Muslims throughout the world on Tuesday commemorated the Hijra, when Prophet Muhammad -- peace be upon him -- set out from Mecca for the blessed city of Medina, where he spent the rest of his life.
Tuesday also marks the first day of the Islamic New Year, the first day of the month of Muharram, year 1440 on the Islamic calendar.
The day of the Hijra is recognized as an official holiday in many Arab and Muslim countries, including Indonesia, Egypt, Malaysia, Saudi Arabia and Palestine.
In 622 A.D., Prophet Muhammad, acting upon Allah's instructions, set out from Mecca to Medina -- along with hundreds of followers -- to establish a staging point for the new religion, which was destined to sweep across the region within a few generations.
In 638 A.D., Islam's second caliph, Omar bin al-Khattab, a close companion of the Prophet, unveiled the new Islamic calendar using the day of the Hijrah as its starting point.
The Hijra-based calendar was officially used by the greatest Islamic caliphates, including those of the Abbasids, Umayyads and Ottomans.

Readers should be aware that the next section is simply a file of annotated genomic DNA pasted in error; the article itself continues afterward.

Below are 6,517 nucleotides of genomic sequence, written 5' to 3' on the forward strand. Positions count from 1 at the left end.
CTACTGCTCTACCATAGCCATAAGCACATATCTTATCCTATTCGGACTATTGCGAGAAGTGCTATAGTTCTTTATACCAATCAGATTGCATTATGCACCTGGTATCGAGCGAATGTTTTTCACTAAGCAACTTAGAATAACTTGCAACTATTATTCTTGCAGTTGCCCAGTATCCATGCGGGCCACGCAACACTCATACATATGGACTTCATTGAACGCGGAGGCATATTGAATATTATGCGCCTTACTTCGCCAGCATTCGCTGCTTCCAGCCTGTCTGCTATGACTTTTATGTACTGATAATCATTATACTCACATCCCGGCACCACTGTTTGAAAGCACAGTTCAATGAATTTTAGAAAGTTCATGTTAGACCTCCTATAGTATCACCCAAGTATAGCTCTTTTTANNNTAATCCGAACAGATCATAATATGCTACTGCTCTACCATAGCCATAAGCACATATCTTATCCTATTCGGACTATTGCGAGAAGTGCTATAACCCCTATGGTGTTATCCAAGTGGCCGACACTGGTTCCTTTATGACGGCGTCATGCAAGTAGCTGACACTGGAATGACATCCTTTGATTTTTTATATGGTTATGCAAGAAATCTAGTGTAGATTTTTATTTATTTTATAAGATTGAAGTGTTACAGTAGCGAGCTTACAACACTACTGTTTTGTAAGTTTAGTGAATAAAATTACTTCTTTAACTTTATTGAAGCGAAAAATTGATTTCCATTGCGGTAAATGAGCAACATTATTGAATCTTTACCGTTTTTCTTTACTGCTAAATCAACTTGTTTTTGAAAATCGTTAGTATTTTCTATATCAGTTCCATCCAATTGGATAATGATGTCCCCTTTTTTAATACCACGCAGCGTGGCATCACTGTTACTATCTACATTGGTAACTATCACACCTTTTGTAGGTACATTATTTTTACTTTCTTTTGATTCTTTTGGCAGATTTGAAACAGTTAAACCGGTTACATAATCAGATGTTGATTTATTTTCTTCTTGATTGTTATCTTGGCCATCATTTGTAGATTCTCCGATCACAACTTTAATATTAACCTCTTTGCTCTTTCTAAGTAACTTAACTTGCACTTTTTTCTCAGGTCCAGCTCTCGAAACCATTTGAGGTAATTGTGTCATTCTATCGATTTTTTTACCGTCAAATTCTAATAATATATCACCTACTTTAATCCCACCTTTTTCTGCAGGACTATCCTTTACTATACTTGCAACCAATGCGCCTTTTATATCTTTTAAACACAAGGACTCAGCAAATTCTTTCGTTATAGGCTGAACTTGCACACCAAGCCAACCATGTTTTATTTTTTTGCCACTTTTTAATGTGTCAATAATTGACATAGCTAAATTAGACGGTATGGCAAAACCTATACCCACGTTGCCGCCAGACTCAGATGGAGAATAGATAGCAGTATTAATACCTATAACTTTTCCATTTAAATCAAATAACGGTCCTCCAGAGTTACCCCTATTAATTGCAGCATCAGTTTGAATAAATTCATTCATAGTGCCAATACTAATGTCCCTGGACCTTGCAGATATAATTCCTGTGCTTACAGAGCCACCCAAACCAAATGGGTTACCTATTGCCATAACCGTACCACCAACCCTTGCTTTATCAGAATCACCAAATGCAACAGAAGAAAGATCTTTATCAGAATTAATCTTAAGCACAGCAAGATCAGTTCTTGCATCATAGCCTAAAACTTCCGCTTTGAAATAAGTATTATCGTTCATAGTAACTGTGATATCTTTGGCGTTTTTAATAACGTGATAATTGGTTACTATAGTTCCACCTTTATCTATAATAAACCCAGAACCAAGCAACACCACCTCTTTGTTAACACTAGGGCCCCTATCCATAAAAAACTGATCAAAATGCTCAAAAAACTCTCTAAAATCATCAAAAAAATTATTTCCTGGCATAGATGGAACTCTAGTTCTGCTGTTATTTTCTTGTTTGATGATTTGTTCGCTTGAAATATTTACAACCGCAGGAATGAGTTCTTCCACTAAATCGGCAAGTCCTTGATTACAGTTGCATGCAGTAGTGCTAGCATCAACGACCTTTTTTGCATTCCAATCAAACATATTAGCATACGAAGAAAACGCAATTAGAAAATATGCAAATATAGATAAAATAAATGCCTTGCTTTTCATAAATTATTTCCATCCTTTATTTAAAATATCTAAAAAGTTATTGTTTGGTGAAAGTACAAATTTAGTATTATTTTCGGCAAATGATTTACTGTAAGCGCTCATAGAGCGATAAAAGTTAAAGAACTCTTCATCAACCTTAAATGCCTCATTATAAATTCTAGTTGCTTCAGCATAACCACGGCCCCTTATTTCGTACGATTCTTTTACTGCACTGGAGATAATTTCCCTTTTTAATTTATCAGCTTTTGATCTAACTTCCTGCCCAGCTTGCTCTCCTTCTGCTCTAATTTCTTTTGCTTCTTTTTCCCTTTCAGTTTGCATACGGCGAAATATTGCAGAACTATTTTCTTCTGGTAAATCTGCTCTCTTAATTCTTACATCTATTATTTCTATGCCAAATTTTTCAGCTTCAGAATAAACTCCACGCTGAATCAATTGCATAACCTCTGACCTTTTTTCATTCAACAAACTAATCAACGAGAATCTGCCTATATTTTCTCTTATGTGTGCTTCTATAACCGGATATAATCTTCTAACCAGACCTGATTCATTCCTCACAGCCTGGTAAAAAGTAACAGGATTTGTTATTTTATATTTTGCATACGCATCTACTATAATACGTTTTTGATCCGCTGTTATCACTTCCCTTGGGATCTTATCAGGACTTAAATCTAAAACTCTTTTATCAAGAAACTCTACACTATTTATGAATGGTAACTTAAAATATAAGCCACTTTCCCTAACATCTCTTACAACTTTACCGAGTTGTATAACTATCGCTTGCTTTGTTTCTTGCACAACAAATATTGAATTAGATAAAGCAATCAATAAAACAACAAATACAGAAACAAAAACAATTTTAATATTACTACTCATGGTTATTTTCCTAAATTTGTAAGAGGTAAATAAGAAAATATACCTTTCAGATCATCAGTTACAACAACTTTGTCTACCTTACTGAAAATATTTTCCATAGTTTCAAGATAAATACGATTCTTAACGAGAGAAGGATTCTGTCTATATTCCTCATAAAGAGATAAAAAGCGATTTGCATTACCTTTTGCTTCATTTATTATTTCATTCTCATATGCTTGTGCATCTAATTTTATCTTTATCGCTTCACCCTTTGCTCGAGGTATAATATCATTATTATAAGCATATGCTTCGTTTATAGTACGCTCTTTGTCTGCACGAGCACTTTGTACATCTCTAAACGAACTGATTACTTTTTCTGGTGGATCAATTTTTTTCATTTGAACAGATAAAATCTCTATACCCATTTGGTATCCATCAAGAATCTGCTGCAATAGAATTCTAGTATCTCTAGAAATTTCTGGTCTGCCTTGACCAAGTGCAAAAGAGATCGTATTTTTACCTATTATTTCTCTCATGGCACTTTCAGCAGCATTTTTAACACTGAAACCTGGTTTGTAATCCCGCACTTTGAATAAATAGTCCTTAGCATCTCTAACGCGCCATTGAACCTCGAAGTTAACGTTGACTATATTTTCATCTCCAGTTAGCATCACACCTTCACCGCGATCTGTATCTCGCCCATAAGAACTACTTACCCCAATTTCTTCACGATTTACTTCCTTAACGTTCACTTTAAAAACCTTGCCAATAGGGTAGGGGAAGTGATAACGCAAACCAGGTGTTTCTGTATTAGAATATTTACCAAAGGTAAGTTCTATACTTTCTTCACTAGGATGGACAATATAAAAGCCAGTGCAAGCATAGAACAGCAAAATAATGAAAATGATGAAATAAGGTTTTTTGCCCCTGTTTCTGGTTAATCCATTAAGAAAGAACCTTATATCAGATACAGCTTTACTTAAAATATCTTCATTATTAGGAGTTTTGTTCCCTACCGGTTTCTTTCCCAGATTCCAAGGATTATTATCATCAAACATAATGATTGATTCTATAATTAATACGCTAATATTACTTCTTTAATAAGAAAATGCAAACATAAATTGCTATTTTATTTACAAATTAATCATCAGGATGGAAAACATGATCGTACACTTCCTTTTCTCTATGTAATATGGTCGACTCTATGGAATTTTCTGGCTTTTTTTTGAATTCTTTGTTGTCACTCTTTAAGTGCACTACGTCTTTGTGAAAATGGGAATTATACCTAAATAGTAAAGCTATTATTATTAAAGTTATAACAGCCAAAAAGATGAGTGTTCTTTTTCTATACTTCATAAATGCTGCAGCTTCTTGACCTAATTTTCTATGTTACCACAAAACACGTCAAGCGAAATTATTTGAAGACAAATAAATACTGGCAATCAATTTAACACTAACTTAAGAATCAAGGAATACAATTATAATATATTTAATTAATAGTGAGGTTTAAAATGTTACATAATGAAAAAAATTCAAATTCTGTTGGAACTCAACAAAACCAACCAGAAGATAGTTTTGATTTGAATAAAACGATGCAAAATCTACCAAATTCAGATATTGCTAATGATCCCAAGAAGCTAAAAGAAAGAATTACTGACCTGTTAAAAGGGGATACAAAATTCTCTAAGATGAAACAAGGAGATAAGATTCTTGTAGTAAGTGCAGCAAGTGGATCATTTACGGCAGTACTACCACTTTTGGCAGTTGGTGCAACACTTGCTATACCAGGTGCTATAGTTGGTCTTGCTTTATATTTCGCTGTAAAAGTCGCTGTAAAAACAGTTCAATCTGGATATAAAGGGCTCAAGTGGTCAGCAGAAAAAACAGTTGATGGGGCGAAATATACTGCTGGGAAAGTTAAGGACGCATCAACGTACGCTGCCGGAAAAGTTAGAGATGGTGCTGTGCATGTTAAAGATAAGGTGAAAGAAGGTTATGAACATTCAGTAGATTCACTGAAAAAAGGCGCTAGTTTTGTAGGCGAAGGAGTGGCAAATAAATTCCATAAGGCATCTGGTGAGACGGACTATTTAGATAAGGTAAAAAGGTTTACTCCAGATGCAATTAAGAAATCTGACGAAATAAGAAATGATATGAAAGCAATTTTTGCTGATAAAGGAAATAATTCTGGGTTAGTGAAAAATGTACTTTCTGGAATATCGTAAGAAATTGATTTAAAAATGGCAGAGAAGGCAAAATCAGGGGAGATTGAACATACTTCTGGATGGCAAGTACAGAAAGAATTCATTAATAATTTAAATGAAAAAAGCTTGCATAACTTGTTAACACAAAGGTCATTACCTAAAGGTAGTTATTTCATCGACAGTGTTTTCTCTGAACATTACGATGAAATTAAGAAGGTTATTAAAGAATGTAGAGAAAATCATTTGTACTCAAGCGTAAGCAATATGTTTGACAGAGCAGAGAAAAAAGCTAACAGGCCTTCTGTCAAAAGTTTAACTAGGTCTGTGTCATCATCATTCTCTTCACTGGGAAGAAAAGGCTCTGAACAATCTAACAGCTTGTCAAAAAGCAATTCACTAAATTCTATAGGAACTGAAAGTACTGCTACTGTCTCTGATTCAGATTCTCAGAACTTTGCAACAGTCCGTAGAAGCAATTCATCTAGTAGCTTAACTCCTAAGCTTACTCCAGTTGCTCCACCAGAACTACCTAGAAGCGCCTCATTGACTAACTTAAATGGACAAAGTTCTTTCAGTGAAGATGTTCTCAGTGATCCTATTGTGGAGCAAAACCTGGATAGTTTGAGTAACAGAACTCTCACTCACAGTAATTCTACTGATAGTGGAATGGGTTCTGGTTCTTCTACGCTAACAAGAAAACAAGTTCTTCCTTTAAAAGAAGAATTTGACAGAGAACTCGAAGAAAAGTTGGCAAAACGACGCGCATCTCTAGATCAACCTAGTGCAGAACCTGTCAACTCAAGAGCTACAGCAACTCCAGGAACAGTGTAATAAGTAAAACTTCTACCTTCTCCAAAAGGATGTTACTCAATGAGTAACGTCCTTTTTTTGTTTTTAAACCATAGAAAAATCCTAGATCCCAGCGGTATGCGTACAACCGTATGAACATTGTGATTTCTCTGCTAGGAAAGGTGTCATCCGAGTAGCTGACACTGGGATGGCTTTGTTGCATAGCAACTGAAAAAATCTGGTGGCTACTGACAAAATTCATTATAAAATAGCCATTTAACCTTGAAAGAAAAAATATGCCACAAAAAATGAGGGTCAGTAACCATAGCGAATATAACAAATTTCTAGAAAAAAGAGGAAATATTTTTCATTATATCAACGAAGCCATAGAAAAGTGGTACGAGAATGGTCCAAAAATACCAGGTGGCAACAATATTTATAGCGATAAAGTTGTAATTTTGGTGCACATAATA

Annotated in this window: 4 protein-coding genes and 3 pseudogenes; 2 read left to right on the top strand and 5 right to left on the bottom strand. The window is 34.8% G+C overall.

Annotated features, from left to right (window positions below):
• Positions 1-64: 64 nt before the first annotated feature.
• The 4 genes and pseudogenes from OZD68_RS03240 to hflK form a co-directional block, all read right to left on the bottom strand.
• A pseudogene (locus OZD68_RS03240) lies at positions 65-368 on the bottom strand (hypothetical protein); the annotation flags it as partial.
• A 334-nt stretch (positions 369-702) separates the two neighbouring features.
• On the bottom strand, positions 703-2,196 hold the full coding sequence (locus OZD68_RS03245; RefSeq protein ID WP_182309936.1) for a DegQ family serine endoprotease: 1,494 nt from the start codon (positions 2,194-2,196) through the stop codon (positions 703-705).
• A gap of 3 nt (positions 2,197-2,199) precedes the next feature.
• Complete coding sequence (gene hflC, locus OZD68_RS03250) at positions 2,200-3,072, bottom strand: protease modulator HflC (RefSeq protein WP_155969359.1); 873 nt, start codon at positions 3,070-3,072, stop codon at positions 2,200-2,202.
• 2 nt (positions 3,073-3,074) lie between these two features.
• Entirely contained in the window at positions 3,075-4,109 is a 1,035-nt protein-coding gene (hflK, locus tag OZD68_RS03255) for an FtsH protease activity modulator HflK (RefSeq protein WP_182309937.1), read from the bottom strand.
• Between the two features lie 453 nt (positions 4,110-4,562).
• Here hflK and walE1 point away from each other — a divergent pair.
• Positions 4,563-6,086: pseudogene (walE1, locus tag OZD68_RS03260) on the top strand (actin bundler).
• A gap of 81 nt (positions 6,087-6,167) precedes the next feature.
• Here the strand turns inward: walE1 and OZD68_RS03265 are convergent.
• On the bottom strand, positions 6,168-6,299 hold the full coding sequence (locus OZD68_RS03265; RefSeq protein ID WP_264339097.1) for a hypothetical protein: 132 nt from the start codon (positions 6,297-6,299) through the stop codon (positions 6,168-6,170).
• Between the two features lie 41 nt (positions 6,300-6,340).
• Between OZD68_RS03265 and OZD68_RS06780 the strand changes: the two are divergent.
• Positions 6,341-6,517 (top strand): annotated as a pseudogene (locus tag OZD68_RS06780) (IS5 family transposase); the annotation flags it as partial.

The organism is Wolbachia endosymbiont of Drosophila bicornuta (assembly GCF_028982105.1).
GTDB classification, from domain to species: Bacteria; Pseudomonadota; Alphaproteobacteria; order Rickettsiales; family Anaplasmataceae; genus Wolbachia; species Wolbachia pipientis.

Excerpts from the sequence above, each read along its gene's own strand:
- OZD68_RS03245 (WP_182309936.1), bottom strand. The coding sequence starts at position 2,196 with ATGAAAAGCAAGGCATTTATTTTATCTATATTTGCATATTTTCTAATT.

Muslims consider the month of Muharram, the first month of the Islamic year, one of the year's holiest months, as many landmark events in Islamic history took place in Muharram.
On the tenth day of Muharram, Muslims mark Ashura, which commemorates the parting of the Red Sea by Prophet Moses and the ancient Hebrews' escape from Pharaoh's wrath.
Shia Muslims mark Ashura each year by recalling the martyrdom of Imam al-Hussein, grandson of Prophet Muhammad, at the infamous Battle of Karbala in the year 680 A.D.
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